Microcosm Studies of GMMs

A long-term microcosm study to reproduce storage of commercial agricultural inoculants was undertaken to obtain information on the behavior of GMMs during a mandatory stage for any marketed PGPR (Plant Growth Promoting Rhizobacteria). The collaboration with Heligenetics S.p.A (Gaiba [Rovigo] Italy), a company manufacturing inoculants, allowed us to use state-of-the-art industrial technology and test

Fig.10.1. Map of the assembled gene cartridge used for the genetic modifications (redrawn with modifications from ref. 1).

Table 10.1. Expression level of the

introduced genes: fi-galactosidase activity and

resistance to mercury chloride


ß-gal activity (Miller U)

ß-gal activity (Miller U)

MIC (|g/ml) of




1003 (wt)



< 1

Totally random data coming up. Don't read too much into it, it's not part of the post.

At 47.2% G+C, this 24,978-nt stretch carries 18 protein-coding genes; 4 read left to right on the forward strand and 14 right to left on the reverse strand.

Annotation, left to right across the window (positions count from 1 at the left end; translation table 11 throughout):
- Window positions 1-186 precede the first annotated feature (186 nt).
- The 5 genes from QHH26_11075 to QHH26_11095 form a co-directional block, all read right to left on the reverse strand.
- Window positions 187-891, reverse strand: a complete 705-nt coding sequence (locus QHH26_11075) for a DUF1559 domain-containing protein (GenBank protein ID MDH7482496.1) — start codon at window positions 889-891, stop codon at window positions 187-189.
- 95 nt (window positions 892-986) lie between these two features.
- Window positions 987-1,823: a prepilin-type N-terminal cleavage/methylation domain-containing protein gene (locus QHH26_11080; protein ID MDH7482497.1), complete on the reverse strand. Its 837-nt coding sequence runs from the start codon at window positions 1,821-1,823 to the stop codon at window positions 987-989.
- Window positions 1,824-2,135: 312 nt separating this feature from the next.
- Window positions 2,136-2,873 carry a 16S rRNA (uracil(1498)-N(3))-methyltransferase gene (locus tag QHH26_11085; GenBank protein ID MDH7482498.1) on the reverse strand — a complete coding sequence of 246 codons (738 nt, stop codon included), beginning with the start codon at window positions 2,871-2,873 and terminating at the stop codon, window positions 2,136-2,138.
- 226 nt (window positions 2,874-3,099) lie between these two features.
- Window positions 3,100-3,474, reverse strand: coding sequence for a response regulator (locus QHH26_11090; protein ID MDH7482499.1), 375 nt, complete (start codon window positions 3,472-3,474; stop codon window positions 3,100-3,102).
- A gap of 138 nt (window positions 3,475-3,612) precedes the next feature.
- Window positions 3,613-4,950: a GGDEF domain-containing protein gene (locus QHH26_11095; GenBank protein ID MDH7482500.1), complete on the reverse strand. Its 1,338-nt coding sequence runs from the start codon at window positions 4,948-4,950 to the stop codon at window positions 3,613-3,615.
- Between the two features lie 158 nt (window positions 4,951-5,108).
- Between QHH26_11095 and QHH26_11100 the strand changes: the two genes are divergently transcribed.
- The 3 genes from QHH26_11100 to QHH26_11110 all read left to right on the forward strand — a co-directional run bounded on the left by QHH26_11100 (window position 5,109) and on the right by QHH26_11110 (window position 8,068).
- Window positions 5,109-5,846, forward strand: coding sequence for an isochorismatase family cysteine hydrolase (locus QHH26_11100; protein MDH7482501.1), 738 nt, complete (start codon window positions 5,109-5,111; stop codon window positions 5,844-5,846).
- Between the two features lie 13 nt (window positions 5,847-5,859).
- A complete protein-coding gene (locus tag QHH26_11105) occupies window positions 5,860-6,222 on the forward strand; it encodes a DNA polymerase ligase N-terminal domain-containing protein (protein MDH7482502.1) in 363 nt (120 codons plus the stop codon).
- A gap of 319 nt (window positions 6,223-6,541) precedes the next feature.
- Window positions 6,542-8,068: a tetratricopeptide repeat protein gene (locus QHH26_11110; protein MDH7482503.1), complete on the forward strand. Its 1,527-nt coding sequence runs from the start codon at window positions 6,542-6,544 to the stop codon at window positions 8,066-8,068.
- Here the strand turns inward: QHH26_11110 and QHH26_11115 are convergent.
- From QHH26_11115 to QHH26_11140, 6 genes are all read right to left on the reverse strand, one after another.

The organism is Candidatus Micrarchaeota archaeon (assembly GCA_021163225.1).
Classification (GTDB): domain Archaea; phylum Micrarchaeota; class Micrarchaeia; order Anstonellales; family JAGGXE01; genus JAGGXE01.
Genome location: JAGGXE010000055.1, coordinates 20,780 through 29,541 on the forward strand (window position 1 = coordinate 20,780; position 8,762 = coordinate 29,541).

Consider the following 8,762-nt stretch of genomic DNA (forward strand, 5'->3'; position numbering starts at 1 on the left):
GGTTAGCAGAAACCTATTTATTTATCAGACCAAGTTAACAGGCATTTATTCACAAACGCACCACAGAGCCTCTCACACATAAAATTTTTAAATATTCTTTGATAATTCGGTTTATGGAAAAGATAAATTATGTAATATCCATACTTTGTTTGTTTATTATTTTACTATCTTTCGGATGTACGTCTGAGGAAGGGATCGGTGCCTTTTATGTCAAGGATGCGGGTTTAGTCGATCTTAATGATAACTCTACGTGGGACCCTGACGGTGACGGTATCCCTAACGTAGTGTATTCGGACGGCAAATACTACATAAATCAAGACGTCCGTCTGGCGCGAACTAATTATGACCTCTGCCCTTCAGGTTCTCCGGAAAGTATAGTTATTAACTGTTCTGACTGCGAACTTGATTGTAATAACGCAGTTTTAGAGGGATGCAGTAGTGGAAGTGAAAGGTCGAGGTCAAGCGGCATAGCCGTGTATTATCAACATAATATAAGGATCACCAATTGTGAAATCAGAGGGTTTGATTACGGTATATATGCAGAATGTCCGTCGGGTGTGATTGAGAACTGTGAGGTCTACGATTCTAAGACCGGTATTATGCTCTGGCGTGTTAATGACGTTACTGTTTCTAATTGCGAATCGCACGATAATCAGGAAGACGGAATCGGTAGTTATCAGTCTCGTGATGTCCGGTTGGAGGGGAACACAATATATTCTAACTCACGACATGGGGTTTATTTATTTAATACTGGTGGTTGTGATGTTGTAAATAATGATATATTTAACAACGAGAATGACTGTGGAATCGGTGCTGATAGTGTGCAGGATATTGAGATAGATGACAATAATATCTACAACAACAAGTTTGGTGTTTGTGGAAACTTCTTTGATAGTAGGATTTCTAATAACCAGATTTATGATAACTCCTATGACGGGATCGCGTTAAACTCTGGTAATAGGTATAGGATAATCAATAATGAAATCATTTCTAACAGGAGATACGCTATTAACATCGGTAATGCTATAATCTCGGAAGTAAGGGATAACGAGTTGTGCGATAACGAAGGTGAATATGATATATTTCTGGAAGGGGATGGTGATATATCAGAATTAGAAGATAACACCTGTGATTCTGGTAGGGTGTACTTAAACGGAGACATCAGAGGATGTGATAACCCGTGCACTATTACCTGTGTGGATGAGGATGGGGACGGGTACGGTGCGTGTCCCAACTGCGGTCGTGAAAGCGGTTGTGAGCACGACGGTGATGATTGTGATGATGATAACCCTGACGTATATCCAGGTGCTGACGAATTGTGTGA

three different carrier formulations, namely; sterile liquid medium, y-irradiated sterile vermiculite, and non sterile peat. The latter was a suitable environment to assess possible gene transfer to indigenous peat microflora. The three GMMs, and the parent strain, were inoculated into the three different microcosms. Strain survival and marker stability were monitored by periodic sampling from stored packages for over 500 days. Results are shown in Figure 10.2. The liquid medium supported high viability during the first 100 days whereas vermiculite appeared more suitable for long term survival. The chromosomal integration was extremely stable and allowed a survival rate comparable to that of the parent. Strain 1110, carrying the regulated plasmid-borne cassette, demonstrated weaker persistence. By contrast, strain 1111 rapidly lost the plasmid carrying the unregulated construct, but plas-mid free segregates survived as well as the wild type. Marker loss was easily detected by plating bacteria on X-gal plates. A typical feature of the highly expressed lac genes in strain 1111 was the small size of its dark blue colonies compared to the larger and paler revertants. Horizontally-acquired marker genes were sought among peat indigenous bacteria but the background levels of lactose utilization and of HgCl2 resistance (respectively 20% and 0.07% of the total aerobic bacterial peat population) hindered such analysis. However, when 1650 HgR colonies were screened for lac phenotypes, 139 colonies showed both marker pheno-types and were tested by hybridization with probes from pDG3, (mercury resistance genes and the 59-mer synthetic promoter). Two colonies hybridized with the first probe and two different ones with the second one. When the isolates with homology to the synthetic promoter probe were checked with a lacZ probe no signal was detected. These fragmentary homologies may suggest that transformation by liberated DNA portions had occurred, but absolute proof was not obtained for gene transfer or exchange.

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